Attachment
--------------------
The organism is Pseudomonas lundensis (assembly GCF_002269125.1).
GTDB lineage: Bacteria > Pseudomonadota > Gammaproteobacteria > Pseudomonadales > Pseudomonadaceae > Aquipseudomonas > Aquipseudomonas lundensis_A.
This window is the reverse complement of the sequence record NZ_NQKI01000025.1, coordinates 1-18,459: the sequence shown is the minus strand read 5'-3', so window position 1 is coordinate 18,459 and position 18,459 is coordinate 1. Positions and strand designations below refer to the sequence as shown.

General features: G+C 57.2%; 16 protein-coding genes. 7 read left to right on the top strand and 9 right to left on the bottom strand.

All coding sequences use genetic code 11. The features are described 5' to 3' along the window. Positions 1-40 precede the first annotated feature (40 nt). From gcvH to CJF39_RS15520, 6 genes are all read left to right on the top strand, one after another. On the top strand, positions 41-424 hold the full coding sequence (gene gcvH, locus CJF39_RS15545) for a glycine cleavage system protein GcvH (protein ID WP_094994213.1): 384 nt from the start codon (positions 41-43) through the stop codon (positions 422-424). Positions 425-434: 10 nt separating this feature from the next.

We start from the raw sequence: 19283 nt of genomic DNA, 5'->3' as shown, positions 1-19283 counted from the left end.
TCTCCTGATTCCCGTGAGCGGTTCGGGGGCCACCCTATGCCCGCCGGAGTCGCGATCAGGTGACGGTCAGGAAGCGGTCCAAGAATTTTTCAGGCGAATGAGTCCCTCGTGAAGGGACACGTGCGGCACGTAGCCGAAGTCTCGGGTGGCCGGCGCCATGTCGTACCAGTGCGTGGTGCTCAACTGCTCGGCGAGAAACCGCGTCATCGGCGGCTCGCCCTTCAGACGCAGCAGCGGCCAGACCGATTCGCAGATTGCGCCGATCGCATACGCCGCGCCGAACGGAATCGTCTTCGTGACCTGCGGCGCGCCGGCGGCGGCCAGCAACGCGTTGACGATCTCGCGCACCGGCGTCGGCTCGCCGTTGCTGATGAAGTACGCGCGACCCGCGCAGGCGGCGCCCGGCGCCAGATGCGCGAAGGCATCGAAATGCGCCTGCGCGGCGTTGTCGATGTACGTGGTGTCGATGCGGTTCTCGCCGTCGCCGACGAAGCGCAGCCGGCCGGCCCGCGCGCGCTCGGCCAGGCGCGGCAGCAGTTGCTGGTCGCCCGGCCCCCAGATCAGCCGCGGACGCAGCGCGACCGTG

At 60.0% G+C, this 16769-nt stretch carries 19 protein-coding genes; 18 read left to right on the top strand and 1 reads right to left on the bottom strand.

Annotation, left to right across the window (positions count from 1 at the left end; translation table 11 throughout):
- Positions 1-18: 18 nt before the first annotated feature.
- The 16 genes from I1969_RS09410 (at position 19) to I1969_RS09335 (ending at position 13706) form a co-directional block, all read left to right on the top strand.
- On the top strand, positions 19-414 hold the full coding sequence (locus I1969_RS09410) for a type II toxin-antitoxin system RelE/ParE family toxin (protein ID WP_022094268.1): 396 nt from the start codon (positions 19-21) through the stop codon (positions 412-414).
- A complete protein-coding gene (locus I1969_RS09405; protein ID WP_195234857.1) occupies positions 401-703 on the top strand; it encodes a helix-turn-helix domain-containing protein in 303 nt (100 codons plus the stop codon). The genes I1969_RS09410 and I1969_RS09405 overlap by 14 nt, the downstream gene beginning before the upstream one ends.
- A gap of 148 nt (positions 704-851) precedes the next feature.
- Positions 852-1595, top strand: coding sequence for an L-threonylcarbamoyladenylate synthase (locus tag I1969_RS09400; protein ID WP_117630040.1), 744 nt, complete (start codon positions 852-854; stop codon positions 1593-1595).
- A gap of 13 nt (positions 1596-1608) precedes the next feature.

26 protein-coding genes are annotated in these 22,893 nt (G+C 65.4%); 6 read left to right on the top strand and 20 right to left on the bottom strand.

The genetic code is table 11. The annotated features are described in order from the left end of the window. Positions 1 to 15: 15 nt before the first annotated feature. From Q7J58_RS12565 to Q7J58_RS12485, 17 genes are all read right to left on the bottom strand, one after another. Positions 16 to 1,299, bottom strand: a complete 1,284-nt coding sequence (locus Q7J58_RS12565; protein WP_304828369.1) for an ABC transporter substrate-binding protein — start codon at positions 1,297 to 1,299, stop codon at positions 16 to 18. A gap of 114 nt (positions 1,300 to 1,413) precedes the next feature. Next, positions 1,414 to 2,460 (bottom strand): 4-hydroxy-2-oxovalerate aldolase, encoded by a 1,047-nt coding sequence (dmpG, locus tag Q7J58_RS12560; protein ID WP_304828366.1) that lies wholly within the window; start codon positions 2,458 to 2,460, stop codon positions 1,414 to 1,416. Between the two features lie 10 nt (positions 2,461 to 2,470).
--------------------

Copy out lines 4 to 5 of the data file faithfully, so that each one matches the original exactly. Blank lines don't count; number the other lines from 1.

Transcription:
General features: G+C 57.2%; 16 protein-coding genes. 7 read left to right on the top strand and 9 right to left on the bottom strand.

All coding sequences use genetic code 11. The features are described 5' to 3' along the window. Positions 1-40 precede the first annotated feature (40 nt). From gcvH to CJF39_RS15520, 6 genes are all read left to right on the top strand, one after another. On the top strand, positions 41-424 hold the full coding sequence (gene gcvH, locus CJF39_RS15545) for a glycine cleavage system protein GcvH (protein ID WP_094994213.1): 384 nt from the start codon (positions 41-43) through the stop codon (positions 422-424). Positions 425-434: 10 nt separating this feature from the next.